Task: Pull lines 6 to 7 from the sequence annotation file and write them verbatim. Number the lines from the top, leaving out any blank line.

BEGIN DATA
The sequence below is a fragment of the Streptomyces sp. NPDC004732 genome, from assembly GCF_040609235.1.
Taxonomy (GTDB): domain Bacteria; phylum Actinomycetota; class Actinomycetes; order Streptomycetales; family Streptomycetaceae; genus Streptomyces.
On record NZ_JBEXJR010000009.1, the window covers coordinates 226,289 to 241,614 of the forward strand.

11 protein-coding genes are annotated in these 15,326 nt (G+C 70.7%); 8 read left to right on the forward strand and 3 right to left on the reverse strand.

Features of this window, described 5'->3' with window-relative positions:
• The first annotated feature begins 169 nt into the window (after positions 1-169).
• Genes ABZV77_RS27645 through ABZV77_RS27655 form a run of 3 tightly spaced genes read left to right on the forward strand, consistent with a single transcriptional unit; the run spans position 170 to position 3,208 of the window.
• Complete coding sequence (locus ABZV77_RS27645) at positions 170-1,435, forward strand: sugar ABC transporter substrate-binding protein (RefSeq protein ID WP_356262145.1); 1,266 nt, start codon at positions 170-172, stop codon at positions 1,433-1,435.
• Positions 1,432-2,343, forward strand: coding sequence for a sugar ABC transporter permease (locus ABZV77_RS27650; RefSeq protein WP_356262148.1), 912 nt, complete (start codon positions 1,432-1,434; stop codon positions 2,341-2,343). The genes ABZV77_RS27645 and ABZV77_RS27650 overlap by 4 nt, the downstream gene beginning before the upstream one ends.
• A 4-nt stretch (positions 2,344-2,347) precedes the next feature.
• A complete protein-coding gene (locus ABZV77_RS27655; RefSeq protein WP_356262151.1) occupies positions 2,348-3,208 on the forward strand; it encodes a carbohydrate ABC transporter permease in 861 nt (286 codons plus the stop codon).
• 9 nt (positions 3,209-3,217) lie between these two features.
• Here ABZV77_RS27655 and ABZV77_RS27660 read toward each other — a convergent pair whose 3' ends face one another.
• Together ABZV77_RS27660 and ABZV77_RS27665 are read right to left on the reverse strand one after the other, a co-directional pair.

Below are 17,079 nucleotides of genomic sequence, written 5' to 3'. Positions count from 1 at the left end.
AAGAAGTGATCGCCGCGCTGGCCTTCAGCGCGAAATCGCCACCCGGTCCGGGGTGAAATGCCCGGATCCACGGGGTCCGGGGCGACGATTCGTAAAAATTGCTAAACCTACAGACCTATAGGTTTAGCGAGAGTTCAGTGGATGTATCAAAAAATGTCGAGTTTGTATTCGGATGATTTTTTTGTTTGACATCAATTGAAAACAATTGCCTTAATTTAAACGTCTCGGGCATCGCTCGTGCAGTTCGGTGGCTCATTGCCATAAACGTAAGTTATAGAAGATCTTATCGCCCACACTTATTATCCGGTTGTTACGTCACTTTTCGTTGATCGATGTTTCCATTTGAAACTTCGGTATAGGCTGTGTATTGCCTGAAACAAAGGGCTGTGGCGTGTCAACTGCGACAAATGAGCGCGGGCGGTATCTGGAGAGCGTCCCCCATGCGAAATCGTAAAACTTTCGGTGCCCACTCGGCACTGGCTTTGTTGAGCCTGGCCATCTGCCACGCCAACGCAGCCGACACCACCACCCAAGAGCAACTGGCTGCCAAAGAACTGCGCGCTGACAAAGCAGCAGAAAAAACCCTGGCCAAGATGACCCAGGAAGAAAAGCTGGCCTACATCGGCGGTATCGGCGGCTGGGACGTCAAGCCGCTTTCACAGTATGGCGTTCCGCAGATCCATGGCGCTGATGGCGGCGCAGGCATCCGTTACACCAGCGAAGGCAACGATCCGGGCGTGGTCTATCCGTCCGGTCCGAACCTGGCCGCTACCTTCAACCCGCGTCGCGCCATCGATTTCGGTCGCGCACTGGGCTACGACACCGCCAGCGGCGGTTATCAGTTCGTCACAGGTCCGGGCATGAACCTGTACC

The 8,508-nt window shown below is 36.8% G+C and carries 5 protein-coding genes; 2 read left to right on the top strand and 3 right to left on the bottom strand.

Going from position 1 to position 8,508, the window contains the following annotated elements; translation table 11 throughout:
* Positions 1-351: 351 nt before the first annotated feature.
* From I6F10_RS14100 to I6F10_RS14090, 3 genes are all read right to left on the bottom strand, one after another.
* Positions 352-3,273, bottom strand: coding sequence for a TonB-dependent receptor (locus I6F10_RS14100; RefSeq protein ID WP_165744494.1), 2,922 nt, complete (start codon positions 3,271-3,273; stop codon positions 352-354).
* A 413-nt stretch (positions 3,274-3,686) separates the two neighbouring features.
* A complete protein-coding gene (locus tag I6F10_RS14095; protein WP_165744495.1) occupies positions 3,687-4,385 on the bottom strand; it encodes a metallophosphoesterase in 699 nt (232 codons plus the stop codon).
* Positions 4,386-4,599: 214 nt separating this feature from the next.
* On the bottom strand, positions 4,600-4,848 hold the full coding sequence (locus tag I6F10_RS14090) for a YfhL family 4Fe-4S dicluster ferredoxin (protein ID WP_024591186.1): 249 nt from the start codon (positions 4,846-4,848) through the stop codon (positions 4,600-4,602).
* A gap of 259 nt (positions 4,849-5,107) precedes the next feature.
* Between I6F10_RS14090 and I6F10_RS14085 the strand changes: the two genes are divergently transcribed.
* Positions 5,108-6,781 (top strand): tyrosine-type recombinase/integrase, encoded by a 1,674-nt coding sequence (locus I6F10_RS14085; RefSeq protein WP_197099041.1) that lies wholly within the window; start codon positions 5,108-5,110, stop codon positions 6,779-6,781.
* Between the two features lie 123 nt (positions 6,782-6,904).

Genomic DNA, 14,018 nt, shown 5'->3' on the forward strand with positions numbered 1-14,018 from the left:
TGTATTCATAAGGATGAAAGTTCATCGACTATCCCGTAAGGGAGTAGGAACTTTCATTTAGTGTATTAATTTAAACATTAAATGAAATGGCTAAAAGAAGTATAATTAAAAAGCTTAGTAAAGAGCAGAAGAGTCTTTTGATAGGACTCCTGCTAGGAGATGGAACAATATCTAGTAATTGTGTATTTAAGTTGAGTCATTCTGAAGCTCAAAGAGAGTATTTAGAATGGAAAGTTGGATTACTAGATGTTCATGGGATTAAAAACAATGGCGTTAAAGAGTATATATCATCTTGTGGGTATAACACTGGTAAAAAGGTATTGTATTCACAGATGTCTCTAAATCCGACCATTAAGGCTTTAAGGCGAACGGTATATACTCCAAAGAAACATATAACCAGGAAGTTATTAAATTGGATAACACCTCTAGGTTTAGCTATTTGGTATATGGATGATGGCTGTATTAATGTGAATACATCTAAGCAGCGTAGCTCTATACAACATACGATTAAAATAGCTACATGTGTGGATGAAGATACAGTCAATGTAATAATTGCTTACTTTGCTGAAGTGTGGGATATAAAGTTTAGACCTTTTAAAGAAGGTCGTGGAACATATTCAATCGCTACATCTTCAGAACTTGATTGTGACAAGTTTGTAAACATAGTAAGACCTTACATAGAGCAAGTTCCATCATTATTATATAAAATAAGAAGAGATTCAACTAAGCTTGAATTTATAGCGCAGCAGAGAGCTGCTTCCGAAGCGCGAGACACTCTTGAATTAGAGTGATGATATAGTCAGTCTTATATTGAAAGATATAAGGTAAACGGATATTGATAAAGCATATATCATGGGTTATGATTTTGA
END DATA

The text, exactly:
• The first annotated feature begins 169 nt into the window (after positions 1-169).
• Genes ABZV77_RS27645 through ABZV77_RS27655 form a run of 3 tightly spaced genes read left to right on the forward strand, consistent with a single transcriptional unit; the run spans position 170 to position 3,208 of the window.